Another real luxury is the reference sheet right there on the lid of the machine. It tells you exactly what you can compost and what you can’t. It’s in very simple language. There is no more confusion about greens and browns, pH and moisture. It seems simple, but most compost systems just leave you in the lurch.

My personal favorite feature is the self-cleaning design. The non-stick surfaces and stainless steel components deflect all the waste right down into the reactor, where it composts happily away. We’ve even given the exterior a “granite” color treatment to hide fingerprints. It’s enough to make a Sub-zero jealous! My old compost tumbler, on the other hand, was so ugly I had to hide it behind a fence.

The new control panel sounds like a great enhancement, can you explain how it works?

The new control panel has just one button. How easy is that! When the hopper fills up, just press the button to transfer the compost down into the reactor, and then you can add more waste items again. That’s really all there is to it. There isn’t even a clock to set. I’m really tired of having to “operate” all the other devices around my house, with all these beeps and dials. This is much easier. We’ve put a lot of intelligence into the software, so you can focus on gardening and cooking instead of managing your compost pile.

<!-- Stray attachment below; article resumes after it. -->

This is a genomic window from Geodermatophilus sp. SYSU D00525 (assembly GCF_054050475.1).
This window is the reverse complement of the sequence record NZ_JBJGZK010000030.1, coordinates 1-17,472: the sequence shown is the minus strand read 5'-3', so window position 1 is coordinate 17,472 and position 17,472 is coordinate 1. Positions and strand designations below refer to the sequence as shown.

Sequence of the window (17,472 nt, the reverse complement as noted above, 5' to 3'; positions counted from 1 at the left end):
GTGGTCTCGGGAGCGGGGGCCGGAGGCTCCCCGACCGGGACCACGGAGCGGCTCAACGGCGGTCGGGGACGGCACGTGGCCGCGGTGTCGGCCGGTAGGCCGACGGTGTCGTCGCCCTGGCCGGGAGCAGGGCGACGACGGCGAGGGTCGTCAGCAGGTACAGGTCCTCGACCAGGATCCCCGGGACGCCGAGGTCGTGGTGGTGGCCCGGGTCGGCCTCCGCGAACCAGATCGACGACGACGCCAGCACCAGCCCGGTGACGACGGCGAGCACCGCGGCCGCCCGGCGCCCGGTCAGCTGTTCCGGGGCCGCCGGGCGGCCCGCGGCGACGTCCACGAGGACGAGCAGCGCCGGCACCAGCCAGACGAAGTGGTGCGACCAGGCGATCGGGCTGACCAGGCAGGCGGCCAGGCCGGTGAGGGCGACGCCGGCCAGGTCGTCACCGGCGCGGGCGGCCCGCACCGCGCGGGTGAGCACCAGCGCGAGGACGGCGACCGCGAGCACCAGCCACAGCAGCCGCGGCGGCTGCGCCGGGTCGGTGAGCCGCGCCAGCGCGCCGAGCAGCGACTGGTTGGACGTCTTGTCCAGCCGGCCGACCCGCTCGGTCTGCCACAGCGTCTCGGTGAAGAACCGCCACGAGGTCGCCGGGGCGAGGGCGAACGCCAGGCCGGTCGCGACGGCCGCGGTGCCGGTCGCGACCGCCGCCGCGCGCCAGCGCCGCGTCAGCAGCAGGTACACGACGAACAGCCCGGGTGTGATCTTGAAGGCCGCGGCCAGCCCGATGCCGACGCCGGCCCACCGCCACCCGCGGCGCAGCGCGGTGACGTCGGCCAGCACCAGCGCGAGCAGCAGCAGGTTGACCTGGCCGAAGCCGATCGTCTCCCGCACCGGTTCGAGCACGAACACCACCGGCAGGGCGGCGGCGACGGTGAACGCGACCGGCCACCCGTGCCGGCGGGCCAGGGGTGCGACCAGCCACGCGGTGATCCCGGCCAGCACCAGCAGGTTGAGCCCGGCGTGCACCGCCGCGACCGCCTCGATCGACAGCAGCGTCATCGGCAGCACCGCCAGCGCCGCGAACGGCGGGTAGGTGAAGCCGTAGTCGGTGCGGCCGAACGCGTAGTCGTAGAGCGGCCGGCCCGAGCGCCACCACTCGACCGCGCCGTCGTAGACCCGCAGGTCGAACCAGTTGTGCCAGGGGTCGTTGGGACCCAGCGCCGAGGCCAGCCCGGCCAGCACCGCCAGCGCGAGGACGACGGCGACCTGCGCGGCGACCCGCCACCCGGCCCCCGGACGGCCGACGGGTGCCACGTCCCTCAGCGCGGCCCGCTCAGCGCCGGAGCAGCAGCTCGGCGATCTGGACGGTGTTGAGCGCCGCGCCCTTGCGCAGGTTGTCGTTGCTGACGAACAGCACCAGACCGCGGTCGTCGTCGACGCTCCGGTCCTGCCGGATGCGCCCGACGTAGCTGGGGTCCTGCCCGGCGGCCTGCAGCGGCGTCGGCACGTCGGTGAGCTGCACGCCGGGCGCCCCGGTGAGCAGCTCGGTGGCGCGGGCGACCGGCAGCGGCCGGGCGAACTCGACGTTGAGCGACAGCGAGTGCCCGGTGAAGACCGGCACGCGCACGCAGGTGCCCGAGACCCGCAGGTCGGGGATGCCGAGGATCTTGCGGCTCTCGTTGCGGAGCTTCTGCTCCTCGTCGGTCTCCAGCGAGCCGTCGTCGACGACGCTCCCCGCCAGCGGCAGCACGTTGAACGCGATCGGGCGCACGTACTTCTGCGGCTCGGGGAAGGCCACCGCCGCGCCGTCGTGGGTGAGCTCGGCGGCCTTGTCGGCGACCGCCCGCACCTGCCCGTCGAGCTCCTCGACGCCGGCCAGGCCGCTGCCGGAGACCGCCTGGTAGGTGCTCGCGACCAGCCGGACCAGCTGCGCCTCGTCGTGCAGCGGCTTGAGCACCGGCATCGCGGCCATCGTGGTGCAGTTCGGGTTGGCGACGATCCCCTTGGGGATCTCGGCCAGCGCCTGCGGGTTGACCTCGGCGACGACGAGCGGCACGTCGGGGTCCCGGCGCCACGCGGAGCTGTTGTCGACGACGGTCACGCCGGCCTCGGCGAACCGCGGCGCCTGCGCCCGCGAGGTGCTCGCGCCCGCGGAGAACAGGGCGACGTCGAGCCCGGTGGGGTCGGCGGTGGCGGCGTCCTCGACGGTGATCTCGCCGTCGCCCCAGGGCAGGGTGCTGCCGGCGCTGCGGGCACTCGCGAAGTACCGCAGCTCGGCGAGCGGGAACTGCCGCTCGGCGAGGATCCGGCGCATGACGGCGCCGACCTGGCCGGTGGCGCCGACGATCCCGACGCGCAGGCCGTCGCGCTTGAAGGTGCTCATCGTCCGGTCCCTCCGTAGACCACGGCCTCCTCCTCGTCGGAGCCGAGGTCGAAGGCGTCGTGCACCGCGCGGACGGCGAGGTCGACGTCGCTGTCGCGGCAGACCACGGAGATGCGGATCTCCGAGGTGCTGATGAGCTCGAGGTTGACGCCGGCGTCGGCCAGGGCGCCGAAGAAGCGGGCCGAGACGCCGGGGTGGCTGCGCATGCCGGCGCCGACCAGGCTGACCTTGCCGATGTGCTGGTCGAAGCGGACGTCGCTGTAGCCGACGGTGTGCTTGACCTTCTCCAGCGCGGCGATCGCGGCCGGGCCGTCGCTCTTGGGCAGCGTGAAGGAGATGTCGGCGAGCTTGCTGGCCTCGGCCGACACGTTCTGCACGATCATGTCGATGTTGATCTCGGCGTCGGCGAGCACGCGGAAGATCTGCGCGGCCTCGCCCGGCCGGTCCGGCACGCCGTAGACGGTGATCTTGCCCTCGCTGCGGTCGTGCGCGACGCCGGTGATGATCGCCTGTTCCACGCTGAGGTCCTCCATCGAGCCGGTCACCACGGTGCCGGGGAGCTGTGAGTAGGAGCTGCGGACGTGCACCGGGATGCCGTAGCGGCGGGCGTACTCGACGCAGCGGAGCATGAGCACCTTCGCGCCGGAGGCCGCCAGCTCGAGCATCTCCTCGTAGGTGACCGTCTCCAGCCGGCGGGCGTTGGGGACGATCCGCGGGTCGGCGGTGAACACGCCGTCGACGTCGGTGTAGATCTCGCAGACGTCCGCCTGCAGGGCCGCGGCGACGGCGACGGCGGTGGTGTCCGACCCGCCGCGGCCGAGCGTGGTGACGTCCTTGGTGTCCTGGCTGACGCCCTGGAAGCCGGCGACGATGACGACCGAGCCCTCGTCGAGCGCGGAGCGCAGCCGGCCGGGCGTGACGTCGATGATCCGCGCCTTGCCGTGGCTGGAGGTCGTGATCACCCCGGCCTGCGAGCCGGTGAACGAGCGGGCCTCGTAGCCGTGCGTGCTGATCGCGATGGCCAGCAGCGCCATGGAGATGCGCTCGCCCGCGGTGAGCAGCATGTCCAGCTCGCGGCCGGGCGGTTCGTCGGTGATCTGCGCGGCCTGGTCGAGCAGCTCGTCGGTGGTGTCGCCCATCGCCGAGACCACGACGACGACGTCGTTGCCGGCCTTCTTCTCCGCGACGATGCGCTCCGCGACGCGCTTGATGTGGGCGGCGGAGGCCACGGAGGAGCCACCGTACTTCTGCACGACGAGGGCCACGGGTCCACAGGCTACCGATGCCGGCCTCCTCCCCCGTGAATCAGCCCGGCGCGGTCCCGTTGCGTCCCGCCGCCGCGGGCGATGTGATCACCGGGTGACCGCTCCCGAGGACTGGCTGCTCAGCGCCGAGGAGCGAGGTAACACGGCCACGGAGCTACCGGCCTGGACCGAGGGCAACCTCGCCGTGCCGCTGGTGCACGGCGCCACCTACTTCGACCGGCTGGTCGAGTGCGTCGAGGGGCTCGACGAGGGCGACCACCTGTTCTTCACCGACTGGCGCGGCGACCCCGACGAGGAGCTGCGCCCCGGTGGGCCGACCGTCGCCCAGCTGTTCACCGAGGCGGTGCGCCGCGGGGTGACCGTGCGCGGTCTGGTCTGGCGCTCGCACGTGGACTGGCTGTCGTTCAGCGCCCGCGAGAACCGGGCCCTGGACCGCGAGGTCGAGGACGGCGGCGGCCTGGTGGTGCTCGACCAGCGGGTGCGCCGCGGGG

The control panel also tells you when the compost is mixing, so you can follow along with the process. You can tell when the material is being transferred from the hopper where you add the food waste, into the reactor where the real composting happens, and finally into the cure tray where it waits until it’s ready to be emptied. It’s really quite fascinating to observe composting being made, and yet not have to do any work yourself. To me it’s a little like watching an ice cream machine. Except you really don’t want to eat this stuff.

In our last interview you explained the process and how the product works. (link to old interview) With this new design does the unit perform the same?